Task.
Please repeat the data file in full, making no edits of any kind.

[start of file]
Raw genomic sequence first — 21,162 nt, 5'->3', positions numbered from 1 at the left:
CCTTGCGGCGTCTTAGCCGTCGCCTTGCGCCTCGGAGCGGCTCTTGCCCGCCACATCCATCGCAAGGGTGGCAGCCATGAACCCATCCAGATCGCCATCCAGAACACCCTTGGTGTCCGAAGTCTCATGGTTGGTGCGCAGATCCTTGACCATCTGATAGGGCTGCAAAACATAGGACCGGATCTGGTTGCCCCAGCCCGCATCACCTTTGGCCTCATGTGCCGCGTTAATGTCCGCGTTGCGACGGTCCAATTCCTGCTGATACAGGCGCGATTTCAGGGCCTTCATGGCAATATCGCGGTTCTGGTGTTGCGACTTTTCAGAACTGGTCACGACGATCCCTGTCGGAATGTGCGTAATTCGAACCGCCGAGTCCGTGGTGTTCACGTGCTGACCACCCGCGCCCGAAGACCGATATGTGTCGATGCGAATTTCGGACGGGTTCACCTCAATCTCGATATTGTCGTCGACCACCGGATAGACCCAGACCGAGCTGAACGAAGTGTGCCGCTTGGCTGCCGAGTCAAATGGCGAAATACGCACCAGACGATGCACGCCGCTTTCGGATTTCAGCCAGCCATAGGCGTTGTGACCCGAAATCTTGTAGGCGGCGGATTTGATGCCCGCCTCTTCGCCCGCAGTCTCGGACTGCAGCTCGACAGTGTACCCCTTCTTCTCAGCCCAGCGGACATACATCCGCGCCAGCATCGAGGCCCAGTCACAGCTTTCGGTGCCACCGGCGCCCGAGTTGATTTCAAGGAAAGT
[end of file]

Raw genomic sequence first — 21,162 nt, 5'->3', positions numbered from 1 at the left:
CCTTGCGGCGTCTTAGCCGTCGCCTTGCGCCTCGGAGCGGCTCTTGCCCGCCACATCCATCGCAAGGGTGGCAGCCATGAACCCATCCAGATCGCCATCCAGAACACCCTTGGTGTCCGAAGTCTCATGGTTGGTGCGCAGATCCTTGACCATCTGATAGGGCTGCAAAACATAGGACCGGATCTGGTTGCCCCAGCCCGCATCACCTTTGGCCTCATGTGCCGCGTTAATGTCCGCGTTGCGACGGTCCAATTCCTGCTGATACAGGCGCGATTTCAGGGCCTTCATGGCAATATCGCGGTTCTGGTGTTGCGACTTTTCAGAACTGGTCACGACGATCCCTGTCGGAATGTGCGTAATTCGAACCGCCGAGTCCGTGGTGTTCACGTGCTGACCACCCGCGCCCGAAGACCGATATGTGTCGATGCGAATTTCGGACGGGTTCACCTCAATCTCGATATTGTCGTCGACCACCGGATAGACCCAGACCGAGCTGAACGAAGTGTGCCGCTTGGCTGCCGAGTCAAATGGCGAAATACGCACCAGACGATGCACGCCGCTTTCGGATTTCAGCCAGCCATAGGCGTTGTGACCCGAAATCTTGTAGGCGGCGGATTTGATGCCCGCCTCTTCGCCCGCAGTCTCGGACTGCAGCTCGACAGTGTACCCCTTCTTCTCAGCCCAGCGGACATACATCCGCGCCAGCATCGAGGCCCAGTCACAGCTTTCGGTGCCACCGGCGCCCGAGTTGATTTCAAGGAAAGT